My focus for the exhibition is on my favourite theme of urbanisation of nature.  I've been reading a lot of books relating to introduced animals and historical accounts of how today's Australia was shaped by a lot of bad behaviour by colonial settlers.  I've been blissfully diverted by tales of Tasmanian Thylacines (extinct or roaming Tassie somewhere?) as well as reading about how our national identity is linked to the animals around us, both native and introduced species.

As part of my art practice, I read a lot of books that focus on the conceptual side of my art. Gone are the days where I just read novels and technique based books.  A wide range of reading sources have really helped me to develop the ideas or conceptual side of my art practice.  I've been able to use my research to spark interesting ideas and lines of investigation which I then develop further into artworks.  I learnt this from attending workshops with artist/writer/educator Ruth Hadlow.

As I read my books, I flag interesting paragraphs and sentences. Then after I finish reading the book, I refer back to the flagged pages and write notes in my ruled A4 notebook, its nothing flash or visually exciting.  I write down details of the book, where I got the book from (eg local library or my bookshelf), and the page numbers of each note that I make so I can refer back to that section of the book if I need to.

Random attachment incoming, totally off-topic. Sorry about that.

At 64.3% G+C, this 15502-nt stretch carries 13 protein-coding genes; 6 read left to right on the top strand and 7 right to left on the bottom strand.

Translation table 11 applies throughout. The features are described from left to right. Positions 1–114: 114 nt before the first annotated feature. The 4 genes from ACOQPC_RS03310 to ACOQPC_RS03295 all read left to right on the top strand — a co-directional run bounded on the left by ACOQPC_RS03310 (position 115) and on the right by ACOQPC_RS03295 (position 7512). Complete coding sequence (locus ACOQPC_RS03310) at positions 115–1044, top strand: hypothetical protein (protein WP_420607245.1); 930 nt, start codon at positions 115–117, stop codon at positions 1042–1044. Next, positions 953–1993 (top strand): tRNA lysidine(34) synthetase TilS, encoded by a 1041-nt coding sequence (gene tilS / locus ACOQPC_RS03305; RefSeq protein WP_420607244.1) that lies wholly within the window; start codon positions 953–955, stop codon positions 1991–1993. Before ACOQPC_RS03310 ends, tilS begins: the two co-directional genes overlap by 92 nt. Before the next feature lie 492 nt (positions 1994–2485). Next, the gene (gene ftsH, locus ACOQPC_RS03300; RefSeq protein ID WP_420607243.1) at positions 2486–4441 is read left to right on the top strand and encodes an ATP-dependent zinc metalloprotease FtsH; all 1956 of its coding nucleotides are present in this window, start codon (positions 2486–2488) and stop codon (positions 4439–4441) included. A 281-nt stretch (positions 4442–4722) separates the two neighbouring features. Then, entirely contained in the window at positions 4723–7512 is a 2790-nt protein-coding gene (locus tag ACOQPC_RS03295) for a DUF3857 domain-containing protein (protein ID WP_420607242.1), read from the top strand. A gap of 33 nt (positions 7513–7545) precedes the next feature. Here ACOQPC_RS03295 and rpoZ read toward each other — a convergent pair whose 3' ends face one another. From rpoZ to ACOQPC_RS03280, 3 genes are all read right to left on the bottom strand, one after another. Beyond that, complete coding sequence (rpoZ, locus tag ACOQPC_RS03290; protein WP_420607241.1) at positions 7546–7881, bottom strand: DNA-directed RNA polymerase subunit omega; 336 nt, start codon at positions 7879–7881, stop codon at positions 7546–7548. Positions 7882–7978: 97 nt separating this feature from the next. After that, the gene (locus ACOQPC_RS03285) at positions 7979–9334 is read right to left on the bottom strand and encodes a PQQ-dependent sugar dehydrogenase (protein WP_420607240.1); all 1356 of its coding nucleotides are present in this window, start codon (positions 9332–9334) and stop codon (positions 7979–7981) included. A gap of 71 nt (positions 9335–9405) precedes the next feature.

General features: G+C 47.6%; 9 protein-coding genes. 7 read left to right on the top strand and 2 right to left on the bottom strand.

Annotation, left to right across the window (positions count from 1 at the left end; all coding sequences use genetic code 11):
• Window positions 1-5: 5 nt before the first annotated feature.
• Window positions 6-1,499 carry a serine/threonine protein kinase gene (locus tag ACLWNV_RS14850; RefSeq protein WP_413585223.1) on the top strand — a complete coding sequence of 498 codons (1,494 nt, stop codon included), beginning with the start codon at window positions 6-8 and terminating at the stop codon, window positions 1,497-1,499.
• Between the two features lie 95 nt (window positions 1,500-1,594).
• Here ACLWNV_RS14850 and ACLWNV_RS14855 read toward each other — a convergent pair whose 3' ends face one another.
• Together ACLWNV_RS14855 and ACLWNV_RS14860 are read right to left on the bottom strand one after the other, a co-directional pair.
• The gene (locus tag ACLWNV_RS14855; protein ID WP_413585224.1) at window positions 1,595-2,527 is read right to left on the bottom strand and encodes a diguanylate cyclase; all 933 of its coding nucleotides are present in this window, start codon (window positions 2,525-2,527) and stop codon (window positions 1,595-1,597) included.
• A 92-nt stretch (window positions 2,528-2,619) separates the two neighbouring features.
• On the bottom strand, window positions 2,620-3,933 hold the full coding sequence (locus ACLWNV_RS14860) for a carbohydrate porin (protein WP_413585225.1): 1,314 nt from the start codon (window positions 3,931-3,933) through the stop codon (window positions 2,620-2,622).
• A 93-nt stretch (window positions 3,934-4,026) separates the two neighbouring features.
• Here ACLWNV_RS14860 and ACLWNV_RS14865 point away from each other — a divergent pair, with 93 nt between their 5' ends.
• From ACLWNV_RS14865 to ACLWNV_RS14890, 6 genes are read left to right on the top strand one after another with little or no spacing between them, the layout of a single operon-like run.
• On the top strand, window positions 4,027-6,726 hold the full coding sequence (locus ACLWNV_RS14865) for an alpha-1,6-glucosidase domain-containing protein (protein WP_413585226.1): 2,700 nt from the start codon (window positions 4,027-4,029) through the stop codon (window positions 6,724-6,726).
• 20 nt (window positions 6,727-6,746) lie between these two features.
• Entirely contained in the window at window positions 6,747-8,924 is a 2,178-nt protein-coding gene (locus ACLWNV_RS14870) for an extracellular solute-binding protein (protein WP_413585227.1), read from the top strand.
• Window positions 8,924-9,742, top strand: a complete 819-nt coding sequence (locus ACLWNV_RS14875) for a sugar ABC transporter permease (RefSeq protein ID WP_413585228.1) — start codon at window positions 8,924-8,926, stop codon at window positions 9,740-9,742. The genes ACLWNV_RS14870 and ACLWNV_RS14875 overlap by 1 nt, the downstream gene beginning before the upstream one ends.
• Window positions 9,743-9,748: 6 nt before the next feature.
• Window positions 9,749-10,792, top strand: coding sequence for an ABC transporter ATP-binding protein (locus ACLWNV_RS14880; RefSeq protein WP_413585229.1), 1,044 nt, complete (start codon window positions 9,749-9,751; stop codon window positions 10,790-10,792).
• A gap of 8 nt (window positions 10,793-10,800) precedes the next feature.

These notes then become my resource when developing artworks or writing exhibition/grant proposals.

Ruth Hadlow also had another great tip which I use frequently - read the references section at the end of each book, it gives hints on other sources and books to look at on related topics.  Its almost like a rainy day spent on the internet, where you go from one YouTube video to the next, drift along happily in Pinterest etc.  You never know where it may lead you.

For me, I don't just want to make an artwork that may be decorative or pretty.  I now take the time to research and read widely to broaden my thinking and develop my ideas from external influences.  Its not just all about technique, which of course is the fun bit, but I also want to have a story worth sharing with my viewer.

A4 Notebook and books I'm currently reading

Sample page from my Notebook

You can see the flags I use, like
mini Post-It notes
Invitation for my exhibition (front)
Invitation - reverse side